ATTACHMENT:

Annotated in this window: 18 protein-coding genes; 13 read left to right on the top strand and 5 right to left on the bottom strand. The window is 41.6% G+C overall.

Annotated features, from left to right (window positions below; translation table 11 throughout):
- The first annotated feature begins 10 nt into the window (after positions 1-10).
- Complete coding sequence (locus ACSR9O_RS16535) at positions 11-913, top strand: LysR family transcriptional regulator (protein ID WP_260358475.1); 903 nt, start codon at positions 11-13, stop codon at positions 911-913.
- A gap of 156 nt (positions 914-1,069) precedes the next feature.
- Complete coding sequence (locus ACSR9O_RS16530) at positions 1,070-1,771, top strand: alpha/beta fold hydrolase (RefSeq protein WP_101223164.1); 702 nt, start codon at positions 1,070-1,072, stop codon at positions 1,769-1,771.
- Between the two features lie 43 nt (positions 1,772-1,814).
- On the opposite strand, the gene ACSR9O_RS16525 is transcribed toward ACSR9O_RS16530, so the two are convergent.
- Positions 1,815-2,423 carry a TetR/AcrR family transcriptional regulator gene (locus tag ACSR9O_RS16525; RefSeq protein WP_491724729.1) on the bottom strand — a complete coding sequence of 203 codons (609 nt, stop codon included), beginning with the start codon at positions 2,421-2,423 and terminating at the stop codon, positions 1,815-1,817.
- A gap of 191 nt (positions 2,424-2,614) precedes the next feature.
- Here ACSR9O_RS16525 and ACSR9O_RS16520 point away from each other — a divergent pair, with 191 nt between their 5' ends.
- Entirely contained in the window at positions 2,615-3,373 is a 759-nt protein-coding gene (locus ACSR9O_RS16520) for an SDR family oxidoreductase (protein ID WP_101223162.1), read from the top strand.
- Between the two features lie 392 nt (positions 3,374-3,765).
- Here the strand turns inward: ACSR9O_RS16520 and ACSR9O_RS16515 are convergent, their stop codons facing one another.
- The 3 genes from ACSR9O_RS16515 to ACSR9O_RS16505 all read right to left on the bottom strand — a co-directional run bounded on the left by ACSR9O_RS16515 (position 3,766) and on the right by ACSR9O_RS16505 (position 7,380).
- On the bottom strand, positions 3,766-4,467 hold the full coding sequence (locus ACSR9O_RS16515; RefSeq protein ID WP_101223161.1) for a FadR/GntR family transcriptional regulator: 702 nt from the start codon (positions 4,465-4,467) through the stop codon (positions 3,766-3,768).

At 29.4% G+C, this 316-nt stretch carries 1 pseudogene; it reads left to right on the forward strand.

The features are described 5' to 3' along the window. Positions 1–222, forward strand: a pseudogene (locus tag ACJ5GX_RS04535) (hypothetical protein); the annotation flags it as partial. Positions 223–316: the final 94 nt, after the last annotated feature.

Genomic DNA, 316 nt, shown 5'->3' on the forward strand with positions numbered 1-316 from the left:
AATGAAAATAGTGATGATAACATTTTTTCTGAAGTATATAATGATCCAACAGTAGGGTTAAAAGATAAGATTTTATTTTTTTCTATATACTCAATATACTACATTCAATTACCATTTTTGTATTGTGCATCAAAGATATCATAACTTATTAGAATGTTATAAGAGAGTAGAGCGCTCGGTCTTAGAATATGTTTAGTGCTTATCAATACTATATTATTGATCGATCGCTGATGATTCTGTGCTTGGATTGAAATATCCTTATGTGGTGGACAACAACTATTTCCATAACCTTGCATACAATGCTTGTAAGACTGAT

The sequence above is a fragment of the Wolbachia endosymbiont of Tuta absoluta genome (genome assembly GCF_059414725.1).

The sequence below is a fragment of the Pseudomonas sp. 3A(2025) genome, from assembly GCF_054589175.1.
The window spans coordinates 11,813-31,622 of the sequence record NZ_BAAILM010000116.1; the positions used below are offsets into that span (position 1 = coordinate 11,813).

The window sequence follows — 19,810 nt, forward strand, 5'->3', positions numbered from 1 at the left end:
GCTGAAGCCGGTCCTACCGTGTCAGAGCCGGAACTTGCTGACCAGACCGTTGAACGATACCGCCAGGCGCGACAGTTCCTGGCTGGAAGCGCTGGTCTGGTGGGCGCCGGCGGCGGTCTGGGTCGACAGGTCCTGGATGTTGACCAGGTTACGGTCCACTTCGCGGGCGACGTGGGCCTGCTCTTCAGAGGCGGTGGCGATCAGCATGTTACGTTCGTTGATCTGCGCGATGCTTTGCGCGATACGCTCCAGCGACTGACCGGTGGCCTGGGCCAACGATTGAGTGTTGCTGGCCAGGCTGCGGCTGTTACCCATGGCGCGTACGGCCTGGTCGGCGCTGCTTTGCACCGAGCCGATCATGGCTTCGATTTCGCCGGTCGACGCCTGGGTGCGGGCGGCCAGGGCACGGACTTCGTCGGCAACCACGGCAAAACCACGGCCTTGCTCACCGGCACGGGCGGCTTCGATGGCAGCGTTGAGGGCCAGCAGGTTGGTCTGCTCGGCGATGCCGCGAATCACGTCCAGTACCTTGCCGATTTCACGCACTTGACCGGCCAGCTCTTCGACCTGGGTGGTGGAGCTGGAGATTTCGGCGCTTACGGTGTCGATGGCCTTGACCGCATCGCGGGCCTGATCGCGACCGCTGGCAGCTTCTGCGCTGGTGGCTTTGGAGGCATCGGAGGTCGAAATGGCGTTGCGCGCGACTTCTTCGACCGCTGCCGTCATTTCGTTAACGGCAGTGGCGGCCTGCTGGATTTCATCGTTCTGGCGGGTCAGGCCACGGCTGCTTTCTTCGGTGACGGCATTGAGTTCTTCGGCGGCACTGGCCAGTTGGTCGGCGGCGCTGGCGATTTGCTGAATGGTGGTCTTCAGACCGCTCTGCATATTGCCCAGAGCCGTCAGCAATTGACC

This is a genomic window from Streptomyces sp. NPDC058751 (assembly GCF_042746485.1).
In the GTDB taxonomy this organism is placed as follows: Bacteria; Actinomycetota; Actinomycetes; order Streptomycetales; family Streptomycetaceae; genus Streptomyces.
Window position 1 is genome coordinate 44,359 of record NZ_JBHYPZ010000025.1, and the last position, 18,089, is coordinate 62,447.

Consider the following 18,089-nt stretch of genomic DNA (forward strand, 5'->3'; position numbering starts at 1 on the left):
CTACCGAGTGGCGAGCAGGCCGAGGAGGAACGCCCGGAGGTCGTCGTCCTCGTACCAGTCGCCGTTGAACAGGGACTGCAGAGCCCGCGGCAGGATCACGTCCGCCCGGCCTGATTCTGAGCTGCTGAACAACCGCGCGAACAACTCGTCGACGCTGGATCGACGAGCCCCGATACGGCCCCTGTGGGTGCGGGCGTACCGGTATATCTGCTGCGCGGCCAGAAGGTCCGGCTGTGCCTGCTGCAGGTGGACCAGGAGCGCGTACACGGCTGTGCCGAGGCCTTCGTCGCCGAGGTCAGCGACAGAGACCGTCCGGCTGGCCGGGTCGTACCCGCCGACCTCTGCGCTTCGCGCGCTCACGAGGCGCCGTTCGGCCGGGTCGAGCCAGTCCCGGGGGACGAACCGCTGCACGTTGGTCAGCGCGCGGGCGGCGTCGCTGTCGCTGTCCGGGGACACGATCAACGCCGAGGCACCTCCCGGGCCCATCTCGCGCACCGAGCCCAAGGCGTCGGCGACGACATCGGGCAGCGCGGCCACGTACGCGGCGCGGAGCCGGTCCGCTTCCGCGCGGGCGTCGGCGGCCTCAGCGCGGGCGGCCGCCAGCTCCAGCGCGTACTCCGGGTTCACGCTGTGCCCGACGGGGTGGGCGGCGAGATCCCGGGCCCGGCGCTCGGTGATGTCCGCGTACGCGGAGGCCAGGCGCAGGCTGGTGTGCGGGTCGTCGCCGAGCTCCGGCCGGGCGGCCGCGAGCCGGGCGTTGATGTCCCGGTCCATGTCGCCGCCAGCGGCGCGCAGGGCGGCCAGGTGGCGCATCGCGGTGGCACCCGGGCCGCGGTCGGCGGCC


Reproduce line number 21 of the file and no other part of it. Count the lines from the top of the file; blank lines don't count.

The sequence above is a fragment of the Wolbachia endosymbiont of Tuta absoluta genome (genome assembly GCF_059414725.1).